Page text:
8 March 2017. Stockholm Sweden. EBA seminar Animal Health Matters. In the Expertgruppen för biståndsanalys (EBA)- report, Professors Jonathan Rushton, Arvid Uggla, and Ulf Magnusson present the significance of reliable animal health control systems in relation to sustainable and resilient livelihoods in low-income countries, with recommendations on priorities and strategies for a science-based animal health management.
The Expertgruppen för biståndsanalys (EBA) has commissioned Jonathan Rushton, Arvid Uggla and Ulf Magnusson to undertake this review on the importance of animal health for economic development. The authors point at the need to build proper control and surveillance systems and provide a review of the existing strategies and policies of Sweden and international donors. They conclude that Sweden has the potential to fill investment gaps in collaboration with other international and national actors, including Swedish universities and public authorities.
The World Development Report (WDR) 2008 is focused on crop productivity. It makes no reference to the fact that improved crop productivity often leads to surplus grains being consumed by livestock to add value. page 23
The most common livestock system in Low Income Countries (LICs) is family-based smallholder farming where crops and a few animals are integrated. These systems are low-input and low-output. They produce the vast majority of the food consumed in their countries and account for approximately 50 per cent of the global beef and milk production. page 26
Consumption level of animal source foods is inadequate to meet nutritional and physical development needs of millions of poor people. However, new intensive livestock systems are actually capable of solving these problems. They pose new research and policy challenges regarding the distribution and management of externalities relating to
disease, antimicrobial resistance and waste management. page 27
New technologies in order to maintain high animal health and production status have not always been available. Even though intensive systems are becoming more important, large parts of the animal source food in LICs are still produced by smallholders. page 29
Women constitute the majority of poor livestock keepers, but the current priority setting for interventions only rarely take their experiences and needs into account. Thus, there is both an efficiency issue and an equity issue justifying a gender dimension in animal health interventions. page 30
Livestock and hence healthy animals are keys to food security, directly or indirectly, especially in LICs. Subsequently, the benefits of healthier animals would have far-reaching consequences for food security in those countries. page 40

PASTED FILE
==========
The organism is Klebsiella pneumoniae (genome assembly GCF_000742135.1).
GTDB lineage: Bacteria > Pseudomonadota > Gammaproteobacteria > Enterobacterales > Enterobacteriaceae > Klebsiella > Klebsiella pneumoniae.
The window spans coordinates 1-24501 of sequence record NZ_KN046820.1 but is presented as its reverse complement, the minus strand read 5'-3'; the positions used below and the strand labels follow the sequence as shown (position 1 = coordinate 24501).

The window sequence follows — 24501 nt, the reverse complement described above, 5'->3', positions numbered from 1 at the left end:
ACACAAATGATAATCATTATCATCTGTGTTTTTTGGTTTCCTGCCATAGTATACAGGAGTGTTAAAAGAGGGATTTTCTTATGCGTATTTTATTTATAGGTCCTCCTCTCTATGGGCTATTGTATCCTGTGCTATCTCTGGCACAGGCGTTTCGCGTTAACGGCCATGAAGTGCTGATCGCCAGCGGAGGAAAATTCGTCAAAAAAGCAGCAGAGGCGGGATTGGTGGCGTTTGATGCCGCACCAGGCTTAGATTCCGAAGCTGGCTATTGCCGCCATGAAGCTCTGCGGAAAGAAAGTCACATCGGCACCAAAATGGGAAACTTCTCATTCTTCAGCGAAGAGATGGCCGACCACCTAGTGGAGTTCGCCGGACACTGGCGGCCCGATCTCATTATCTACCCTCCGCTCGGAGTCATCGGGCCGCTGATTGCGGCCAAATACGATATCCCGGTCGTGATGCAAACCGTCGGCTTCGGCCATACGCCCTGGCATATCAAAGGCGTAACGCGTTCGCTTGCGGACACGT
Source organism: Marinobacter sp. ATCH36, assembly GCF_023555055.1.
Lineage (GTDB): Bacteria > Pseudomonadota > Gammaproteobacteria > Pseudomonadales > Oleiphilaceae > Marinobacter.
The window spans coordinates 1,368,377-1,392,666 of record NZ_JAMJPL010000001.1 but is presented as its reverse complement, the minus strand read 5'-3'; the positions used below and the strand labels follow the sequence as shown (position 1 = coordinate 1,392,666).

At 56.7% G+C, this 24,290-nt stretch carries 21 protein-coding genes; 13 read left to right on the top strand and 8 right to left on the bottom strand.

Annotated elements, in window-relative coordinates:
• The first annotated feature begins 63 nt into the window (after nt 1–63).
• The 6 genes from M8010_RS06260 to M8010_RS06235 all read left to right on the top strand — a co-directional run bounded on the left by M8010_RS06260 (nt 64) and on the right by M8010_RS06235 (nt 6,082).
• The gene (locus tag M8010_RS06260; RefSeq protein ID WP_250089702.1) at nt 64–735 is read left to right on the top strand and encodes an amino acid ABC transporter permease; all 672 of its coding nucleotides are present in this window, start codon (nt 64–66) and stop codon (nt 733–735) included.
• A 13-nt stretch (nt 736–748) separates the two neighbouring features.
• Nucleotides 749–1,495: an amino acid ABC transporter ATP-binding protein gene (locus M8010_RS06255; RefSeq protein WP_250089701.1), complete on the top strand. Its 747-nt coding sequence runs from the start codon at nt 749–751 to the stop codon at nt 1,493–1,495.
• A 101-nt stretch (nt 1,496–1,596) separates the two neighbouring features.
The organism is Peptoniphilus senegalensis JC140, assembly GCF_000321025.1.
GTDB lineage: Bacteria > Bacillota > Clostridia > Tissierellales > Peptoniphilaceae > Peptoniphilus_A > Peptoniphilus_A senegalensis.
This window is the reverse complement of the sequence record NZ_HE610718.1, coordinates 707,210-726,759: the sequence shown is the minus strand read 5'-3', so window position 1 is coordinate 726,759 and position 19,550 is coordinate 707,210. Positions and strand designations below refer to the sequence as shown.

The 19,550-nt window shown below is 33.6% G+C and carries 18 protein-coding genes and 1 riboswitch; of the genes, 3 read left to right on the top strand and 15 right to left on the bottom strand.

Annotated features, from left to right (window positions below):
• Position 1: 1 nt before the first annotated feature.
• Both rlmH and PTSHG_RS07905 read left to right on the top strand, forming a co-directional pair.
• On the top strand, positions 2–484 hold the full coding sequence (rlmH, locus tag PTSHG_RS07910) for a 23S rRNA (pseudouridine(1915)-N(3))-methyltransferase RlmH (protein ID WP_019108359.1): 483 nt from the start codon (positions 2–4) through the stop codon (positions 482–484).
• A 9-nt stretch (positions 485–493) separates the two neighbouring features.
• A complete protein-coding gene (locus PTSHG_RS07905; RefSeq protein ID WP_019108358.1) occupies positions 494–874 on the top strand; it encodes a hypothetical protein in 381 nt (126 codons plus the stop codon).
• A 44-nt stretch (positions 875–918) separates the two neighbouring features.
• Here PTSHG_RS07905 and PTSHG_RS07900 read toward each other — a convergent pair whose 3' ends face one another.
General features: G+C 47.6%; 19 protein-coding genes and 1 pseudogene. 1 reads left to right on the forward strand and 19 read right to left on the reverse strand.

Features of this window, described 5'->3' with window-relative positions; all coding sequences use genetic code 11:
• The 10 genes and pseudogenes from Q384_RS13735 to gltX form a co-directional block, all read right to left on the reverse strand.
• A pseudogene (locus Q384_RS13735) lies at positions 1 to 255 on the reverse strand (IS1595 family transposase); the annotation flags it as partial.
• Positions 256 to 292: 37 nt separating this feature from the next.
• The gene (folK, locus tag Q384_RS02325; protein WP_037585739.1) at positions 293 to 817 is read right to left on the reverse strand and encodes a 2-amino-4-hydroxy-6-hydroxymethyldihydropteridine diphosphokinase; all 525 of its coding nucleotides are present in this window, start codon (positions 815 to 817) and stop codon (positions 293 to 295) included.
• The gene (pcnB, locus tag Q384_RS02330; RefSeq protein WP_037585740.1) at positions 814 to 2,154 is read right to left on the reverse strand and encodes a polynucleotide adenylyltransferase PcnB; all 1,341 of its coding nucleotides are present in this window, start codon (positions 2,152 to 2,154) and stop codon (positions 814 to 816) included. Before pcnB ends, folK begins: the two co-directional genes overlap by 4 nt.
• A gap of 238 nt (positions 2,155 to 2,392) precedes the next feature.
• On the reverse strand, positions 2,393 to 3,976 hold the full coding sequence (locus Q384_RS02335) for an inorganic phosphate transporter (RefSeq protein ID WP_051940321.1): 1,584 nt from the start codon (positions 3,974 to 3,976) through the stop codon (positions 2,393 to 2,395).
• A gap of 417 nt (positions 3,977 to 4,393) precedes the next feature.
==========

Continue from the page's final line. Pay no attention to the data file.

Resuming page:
Two-thirds of our infectious diseases originate from animals, and a recent estimate states that three-quarters of emerging human infections have their origin in animals page 43
A reduction in antibiotic use can be implemented without severe long-term effects on poultry, beef or pig production – if matched by appropriate management and disease-preventive measures.page 46
There are many examples where governments provide services that favour those who are better off. page 55
Research on international animal health issues is frequent at SLU. It is often combined with PhD training of students from LICs and from Sweden. Funding has until recently come from the Sida research council (U-forsk).
- Today it is handled by the Swedish Research Council (Vetenskapsrådet), and is sometimes co-funded by the Swedish research council Formas and the Swedish Civil Contingencies Agency (MSB).
- This funding mechanism has helped build a Swedish resource base for solid research and training competence on animal health issues in LICs.
- The fact that SLU is leading the animal health part of the upcoming international CGIAR research programme “Livestock agri-food systems” (2017) could be viewed as a recognition of its capacity.
Feed is a key limiting factor and often the most expensive input in livestock production (Swanepoel et al., 2010).
Integrating feed and forage research with improved animal health and genetics can lead to significant enhancements in livestock production, up to 240% (Herrero et al., 2016). In mixed crop–livestock systems, which often have the potential to intensify, the most important contributors to feed resources are forages, crop residues and rangelands (Herrero et al., 2013), while in pastoral and agro-pastoral systems grazing of rangelands is the principal, often the only, source of feed.
- This flagship provides feedbased solutions that respond to challenges in the rapid growth trajectory to increase the quantity and quality of feed biomass, to smooth seasonal variability without over-taxing the natural resource base and harness positive environmental effects, such as contributions to biodiversity, soil fertility and carbon sequestration. Example locations include Kenya, Nicaragua and Vietnam.